Week 7: Colossians

  • Day 1: Colossians 1:1-14
  • Day 2: Colossians 1:15-29
  • Day 3: Colossians 2:1-19
  • Day 4: Colossians 2:20-23
  • Day 5: Colossians 3:1-12
  • Day 6: Colossians 3:18-25
  • Day 7: Colossians 4

Lord, make me an instrument of your peace:
where there is hatred, let me sow love;
where there is injury, pardon;
where there is doubt, faith;
where there is despair, hope;
where there is darkness, light;
where there is sadness, joy.

O divine Master, grant that I may not so much seek
to be consoled as to console,
to be understood as to understand,
to be loved as to love.
For it is in giving that we receive,
it is in pardoning that we are pardoned,
and it is in dying that we are born to eternal life.
Amen. 

sT. fRANCIS

Colossians isn’t an easy text to read. What I find both fascinating and frustrating about Colossians is that it affirms that all things were created by and for God, while simultaneously stating that while slavery is a terrible institution it is to be tolerated by slaves. Chances are that the author of this text owned slaves and needed to find a way to reconcile their lifestyle with their Christology.

History is full of similar arguments for the existence and acceptance of slavery. It was, after all, the South’s peculiar institution. Slavers used verses like the ones in Colossians to justify their ownership of and supremacy over those whom Christ created and died for.

Faithful living calls us to be honest about the ways in which Christians, including ourselves, have upheld systematic racism. The Doctrine of Discovery affirmed that Christians colonizers were justified in their actions of rape, genocide, slavery, and assimilation of the inhabitants of their “discovered” land because European Christianity was supreme over all other cultures. The United States, which was no stranger to the Doctrine of Discovery, used the idea of Manifest Destiny to rape, commit genocide, uphold slavery, and force assimilation on the inhabitants of their “discovered” land. The core of systematic racism is the belief that white Anglo-American culture is supreme because God said so.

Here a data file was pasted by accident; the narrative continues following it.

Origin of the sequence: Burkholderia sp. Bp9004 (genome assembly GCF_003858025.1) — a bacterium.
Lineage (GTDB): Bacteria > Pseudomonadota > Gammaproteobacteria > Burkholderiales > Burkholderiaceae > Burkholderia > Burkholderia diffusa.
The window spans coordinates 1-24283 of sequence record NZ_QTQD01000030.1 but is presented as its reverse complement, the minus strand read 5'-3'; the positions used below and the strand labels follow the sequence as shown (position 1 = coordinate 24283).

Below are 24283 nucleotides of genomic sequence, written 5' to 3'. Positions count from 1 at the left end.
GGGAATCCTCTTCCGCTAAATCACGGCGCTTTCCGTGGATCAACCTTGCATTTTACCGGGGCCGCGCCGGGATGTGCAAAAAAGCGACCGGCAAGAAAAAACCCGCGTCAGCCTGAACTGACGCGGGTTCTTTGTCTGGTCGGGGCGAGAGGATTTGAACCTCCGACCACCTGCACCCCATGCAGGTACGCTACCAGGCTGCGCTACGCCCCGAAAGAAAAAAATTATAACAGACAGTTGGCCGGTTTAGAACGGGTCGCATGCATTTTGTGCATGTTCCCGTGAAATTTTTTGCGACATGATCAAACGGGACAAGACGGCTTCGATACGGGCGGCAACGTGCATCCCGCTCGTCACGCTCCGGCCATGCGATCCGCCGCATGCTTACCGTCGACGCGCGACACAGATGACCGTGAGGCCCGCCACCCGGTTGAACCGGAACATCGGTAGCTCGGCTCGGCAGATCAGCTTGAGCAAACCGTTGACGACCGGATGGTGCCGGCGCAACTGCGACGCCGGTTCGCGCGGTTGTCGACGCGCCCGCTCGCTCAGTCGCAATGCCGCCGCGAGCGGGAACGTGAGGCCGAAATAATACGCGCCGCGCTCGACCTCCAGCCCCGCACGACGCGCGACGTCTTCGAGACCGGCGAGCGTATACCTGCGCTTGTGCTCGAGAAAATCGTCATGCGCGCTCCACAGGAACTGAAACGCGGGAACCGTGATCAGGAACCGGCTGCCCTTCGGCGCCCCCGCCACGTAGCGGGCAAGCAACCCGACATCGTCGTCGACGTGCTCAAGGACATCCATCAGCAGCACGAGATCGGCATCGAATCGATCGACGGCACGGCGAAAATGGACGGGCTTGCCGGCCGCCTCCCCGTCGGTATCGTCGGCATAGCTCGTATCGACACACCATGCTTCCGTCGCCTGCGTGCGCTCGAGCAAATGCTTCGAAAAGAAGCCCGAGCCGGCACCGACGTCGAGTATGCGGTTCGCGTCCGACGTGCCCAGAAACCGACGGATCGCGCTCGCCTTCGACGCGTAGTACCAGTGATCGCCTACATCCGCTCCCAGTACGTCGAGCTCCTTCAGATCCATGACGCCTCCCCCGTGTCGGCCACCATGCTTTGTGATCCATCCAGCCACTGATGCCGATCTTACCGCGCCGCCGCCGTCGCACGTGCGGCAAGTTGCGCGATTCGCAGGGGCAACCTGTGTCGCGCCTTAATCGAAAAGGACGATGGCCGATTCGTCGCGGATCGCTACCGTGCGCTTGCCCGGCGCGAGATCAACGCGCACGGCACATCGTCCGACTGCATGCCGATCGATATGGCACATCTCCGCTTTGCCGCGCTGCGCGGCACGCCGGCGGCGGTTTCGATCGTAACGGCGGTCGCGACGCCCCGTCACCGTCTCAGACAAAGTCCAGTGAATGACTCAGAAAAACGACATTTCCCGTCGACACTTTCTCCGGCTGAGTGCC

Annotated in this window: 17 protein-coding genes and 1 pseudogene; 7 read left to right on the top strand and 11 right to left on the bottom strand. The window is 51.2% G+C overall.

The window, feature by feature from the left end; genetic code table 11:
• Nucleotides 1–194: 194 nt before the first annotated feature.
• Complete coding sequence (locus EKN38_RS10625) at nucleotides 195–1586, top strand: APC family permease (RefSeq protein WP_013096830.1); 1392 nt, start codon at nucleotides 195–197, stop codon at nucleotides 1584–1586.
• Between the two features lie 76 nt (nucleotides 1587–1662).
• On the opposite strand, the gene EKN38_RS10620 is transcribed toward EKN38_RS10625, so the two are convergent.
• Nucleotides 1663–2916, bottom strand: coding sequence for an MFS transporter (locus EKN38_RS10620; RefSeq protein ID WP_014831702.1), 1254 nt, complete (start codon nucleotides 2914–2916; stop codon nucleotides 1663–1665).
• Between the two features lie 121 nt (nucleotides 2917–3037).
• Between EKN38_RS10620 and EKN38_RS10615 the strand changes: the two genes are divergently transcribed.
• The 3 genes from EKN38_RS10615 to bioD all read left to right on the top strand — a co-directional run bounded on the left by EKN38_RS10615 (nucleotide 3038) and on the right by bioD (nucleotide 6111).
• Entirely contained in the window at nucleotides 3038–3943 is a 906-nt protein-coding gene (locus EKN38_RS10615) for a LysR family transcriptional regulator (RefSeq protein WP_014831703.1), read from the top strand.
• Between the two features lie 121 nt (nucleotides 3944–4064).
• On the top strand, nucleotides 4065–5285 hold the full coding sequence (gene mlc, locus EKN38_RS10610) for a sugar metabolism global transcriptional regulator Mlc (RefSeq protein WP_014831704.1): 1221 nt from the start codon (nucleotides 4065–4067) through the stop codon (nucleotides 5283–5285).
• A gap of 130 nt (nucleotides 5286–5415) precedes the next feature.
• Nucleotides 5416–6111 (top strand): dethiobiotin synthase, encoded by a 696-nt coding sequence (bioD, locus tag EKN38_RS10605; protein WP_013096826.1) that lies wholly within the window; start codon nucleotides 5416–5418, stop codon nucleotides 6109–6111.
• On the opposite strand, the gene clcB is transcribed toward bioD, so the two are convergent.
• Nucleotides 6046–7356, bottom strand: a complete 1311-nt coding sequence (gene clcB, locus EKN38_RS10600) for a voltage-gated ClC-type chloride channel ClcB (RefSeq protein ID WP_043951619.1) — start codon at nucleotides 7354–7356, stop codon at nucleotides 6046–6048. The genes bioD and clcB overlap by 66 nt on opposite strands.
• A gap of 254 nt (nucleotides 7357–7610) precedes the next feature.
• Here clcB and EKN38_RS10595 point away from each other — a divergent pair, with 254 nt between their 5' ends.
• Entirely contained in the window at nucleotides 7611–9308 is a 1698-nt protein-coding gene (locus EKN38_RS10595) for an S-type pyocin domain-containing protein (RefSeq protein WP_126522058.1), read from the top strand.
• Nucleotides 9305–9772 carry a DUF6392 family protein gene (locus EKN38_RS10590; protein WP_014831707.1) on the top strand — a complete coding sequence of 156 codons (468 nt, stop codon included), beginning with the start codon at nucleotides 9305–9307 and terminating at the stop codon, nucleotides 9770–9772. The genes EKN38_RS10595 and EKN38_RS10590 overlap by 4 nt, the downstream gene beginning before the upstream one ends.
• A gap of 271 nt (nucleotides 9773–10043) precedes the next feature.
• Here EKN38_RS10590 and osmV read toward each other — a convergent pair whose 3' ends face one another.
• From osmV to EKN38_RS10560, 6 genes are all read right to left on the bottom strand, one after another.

Yes, Christ is the head of the church, but the church is made up of people who for centuries have  perpetuated a system in which they are superior and therefore can do whatever they want to all that God has created out of nothing.

Faithful living demands that we live in such a way that all of creation is seen as created through and for Christ.  Amen.

1. In his book Born a Crime Trevor Noah writes, “But the more we went to church and the longer I sat in those pews the more I learned about how Christianity works: If you’re Native American and you pray to wolves, you’re a savage. If you’re African and you pray to your ancestors, you’re a primitive. But when white people pray to a guy who turns water into wine, well, that’s just common sense.”  Do you see the idea of white Christian supremacy in our tradition/denomination/congregation? If yes, where?

2. If you answered yes to the question above what work do you think we should be doing in response to this supremacy?

3. Take some time this week to reflect on the role that the church has played in upholding systematic racism. This would be a good time to check out the resources suggested in week 2 of this study.

4. Reflect on the ways in which you use scripture and/or tradition to justify your harmful beliefs and behaviors. Take time this week to confess your sins and begin the work of reconciliation.

Lord, make me an instrument of your peace:

where there is hatred, let me sow love;

where there is injury, pardon;

where there is doubt, faith;

where there is despair, hope;

where there is darkness, light;

where there is sadness, joy.

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